BERLIN prosecutors have finally succeeded in bringing one of the key political figures of former East Germany to trial. But, just as in other recent cases involving crimes committed under communist rule, this trial is hardly likely to satisfy victims of the regime.
Erich Mielke, head of the Ministry for State Security for more than 30 years, appeared in court Feb. 10 not because of any crimes he may have committed as chief of East Germany's secret police, or Stasi. Rather, he faces charges of murder related to a case stretching back 61 years.
On Aug. 9, 1931, Mr. Mielke allegedly killed two Berlin policemen as an act of revenge for the murder of a fellow communist. He fled to the Soviet Union and was out of reach of authorities when he was found guilty three years later by a Nazi court.
Mielke has also been indicted for Stasi crimes including embezzlement, wiretapping, election fraud, and human rights violations. But the prosecution has not yet finished gathering evidence for a trial involving these charges, which represent a separate case. It has therefore chosen to go ahead with the police-murder case, the only one for which it is now fully prepared.
The fact that Mielke is standing trial for killings during the Weimar Republic is another example of how bizarre the legal proceedings against former East German officials appear in the eyes of those who suffered under the communists.
Last year, for example, former Politburo member Harry Tisch, who directed trade-union organization in East Germany, was found guilty of corruption but walked free because he had already served his 18-month sentence in pretrial detention.
Last month two border guards were convicted of manslaughter in the 1989 shooting death of an East German fleeing to West Berlin. But the man responsible for the shoot-to-kill orders, former East German leader Erich Honecker, is still safely out of reach in Moscow.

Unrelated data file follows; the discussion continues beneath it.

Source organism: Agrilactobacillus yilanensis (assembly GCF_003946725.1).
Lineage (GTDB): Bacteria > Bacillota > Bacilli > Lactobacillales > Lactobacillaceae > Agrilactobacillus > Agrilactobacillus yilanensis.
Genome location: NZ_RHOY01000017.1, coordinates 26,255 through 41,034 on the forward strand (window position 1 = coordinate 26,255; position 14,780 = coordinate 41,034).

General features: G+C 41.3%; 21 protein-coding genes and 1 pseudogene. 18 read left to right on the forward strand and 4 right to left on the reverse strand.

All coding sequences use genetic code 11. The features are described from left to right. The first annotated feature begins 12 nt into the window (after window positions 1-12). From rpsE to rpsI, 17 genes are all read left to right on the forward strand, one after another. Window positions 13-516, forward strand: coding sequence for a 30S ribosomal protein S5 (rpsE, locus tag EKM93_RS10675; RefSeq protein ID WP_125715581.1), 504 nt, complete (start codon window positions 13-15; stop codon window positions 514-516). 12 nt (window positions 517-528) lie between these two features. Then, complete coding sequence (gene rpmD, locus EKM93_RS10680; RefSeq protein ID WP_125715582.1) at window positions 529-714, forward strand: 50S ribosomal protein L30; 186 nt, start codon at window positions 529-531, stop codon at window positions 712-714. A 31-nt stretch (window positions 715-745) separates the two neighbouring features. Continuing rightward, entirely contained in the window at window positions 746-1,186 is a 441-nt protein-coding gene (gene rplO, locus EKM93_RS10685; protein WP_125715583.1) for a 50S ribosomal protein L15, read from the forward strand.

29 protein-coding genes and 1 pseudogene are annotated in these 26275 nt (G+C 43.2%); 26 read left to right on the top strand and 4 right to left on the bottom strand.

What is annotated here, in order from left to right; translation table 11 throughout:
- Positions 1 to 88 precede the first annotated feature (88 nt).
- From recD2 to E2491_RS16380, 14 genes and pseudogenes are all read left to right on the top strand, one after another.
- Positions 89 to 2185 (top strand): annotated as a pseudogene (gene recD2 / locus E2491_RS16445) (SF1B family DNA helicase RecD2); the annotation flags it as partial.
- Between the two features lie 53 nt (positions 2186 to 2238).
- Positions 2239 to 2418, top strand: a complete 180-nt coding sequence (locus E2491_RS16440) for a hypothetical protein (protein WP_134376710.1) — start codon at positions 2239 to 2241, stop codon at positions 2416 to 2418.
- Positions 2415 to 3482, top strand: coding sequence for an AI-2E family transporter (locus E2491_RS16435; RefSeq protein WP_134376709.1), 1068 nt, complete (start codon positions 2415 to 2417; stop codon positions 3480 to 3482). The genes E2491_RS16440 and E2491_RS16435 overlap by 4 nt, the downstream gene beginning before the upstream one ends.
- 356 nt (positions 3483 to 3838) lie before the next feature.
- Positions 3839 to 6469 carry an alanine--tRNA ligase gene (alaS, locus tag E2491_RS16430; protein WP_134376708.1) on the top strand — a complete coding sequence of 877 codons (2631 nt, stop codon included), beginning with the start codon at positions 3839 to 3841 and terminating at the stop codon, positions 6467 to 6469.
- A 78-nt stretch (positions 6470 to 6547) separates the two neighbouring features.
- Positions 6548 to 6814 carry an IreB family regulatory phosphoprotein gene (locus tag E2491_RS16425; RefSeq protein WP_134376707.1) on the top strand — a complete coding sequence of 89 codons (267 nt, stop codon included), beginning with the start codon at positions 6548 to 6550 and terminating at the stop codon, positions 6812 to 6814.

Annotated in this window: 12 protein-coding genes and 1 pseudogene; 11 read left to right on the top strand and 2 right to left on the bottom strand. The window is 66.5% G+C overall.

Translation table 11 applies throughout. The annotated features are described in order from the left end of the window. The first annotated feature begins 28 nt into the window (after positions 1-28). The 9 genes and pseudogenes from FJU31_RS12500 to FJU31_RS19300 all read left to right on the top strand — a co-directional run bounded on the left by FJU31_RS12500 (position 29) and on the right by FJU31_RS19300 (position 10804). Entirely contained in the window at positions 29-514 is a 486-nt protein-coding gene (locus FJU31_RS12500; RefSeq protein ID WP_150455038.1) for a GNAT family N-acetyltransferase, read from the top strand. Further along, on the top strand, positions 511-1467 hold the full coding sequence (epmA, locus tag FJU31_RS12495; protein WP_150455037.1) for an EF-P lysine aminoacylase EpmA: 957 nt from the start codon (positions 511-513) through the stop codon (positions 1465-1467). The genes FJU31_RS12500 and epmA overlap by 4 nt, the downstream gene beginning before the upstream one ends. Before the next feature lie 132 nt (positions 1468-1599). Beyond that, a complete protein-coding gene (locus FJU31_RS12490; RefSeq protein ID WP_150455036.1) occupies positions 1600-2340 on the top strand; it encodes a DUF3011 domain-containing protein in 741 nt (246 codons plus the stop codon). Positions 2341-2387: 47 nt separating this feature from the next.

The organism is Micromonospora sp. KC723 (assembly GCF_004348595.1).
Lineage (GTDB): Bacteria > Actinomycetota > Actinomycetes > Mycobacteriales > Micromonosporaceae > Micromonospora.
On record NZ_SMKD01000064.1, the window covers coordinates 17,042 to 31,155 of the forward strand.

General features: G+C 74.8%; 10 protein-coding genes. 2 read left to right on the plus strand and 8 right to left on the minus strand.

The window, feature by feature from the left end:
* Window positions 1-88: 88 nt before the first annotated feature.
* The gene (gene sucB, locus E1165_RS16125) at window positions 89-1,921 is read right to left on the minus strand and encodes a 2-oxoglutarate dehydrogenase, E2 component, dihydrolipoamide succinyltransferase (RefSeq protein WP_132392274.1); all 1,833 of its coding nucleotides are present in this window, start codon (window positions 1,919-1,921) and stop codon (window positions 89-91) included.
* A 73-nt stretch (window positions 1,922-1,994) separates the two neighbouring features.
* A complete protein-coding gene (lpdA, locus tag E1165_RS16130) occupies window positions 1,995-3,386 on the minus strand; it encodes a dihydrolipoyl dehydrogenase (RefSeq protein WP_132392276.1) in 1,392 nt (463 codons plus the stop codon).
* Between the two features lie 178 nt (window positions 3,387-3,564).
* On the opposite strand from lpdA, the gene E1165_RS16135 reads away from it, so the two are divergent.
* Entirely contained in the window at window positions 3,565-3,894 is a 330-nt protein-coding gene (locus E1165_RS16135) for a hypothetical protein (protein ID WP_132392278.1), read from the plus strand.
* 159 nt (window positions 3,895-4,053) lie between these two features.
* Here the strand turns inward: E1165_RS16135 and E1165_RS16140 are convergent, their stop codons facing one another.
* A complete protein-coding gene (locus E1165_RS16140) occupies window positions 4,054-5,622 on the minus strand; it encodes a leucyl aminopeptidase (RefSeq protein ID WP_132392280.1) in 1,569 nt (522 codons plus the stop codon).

"It is inconceivable, both for normal citizens in the East as well as the West, that one 'must' make way for an ancient crime while the things which Mielke did to so many have been evident for a long time," writes the conservative daily Die Welt.
It is a "bitter" state of affairs, writes the liberal Suddeutsche Zeitung, that Mielke "obviously cannot be appropriately prosecuted for what he caused in his decades-long bloody career."
On Feb. 10, Mielke's defense demanded that the case be thrown out of court, arguing that the statute of limitations applied. The case will go forward, ruled the judge, but the defense says it will be a sham trial, because there are no live witnesses and the prosecution is relying on investigations made by Nazis.
Defense attorneys also said they would continue to maintain that Mielke is unable to stand trial because of illness. He has been in pretrial detention for 18 months in a hospital prison in Berlin and undergone extensive physical examinations. He has been ruled provisionally able to stand trail; although, according to the terms of ruling, he is not allowed to appear in court for more than 90 minutes a day.